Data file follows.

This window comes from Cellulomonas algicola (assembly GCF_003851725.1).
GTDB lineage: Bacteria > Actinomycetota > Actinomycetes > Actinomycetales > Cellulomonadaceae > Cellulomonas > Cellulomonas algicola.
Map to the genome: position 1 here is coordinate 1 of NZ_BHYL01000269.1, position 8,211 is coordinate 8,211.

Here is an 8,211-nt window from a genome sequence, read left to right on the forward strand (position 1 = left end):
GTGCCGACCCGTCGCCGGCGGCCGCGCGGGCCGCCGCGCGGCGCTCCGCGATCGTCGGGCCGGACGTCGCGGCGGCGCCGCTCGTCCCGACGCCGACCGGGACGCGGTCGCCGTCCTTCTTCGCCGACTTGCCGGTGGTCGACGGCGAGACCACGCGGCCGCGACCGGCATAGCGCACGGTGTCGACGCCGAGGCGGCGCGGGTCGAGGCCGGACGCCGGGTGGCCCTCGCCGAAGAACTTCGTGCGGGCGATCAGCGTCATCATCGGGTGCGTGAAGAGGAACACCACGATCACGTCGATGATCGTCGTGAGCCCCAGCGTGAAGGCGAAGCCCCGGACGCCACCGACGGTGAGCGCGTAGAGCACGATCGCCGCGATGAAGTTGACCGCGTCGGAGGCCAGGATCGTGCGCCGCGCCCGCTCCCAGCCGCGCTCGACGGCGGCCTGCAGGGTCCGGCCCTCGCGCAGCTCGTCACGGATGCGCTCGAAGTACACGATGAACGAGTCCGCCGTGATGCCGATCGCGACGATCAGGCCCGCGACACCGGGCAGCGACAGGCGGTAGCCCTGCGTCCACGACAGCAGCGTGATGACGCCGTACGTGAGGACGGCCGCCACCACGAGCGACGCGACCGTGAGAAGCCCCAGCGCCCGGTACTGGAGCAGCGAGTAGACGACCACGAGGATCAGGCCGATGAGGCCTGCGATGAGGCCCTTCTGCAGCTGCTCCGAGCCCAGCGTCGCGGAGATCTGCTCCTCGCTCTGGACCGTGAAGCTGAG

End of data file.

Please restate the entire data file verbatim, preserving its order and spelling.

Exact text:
This window comes from Cellulomonas algicola (assembly GCF_003851725.1).
GTDB lineage: Bacteria > Actinomycetota > Actinomycetes > Actinomycetales > Cellulomonadaceae > Cellulomonas > Cellulomonas algicola.
Map to the genome: position 1 here is coordinate 1 of NZ_BHYL01000269.1, position 8,211 is coordinate 8,211.

Here is an 8,211-nt window from a genome sequence, read left to right on the forward strand (position 1 = left end):
GTGCCGACCCGTCGCCGGCGGCCGCGCGGGCCGCCGCGCGGCGCTCCGCGATCGTCGGGCCGGACGTCGCGGCGGCGCCGCTCGTCCCGACGCCGACCGGGACGCGGTCGCCGTCCTTCTTCGCCGACTTGCCGGTGGTCGACGGCGAGACCACGCGGCCGCGACCGGCATAGCGCACGGTGTCGACGCCGAGGCGGCGCGGGTCGAGGCCGGACGCCGGGTGGCCCTCGCCGAAGAACTTCGTGCGGGCGATCAGCGTCATCATCGGGTGCGTGAAGAGGAACACCACGATCACGTCGATGATCGTCGTGAGCCCCAGCGTGAAGGCGAAGCCCCGGACGCCACCGACGGTGAGCGCGTAGAGCACGATCGCCGCGATGAAGTTGACCGCGTCGGAGGCCAGGATCGTGCGCCGCGCCCGCTCCCAGCCGCGCTCGACGGCGGCCTGCAGGGTCCGGCCCTCGCGCAGCTCGTCACGGATGCGCTCGAAGTACACGATGAACGAGTCCGCCGTGATGCCGATCGCGACGATCAGGCCCGCGACACCGGGCAGCGACAGGCGGTAGCCCTGCGTCCACGACAGCAGCGTGATGACGCCGTACGTGAGGACGGCCGCCACCACGAGCGACGCGACCGTGAGAAGCCCCAGCGCCCGGTACTGGAGCAGCGAGTAGACGACCACGAGGATCAGGCCGATGAGGCCTGCGATGAGGCCCTTCTGCAGCTGCTCCGAGCCCAGCGTCGCGGAGATCTGCTCCTCGCTCTGGACCGTGAAGCTGAG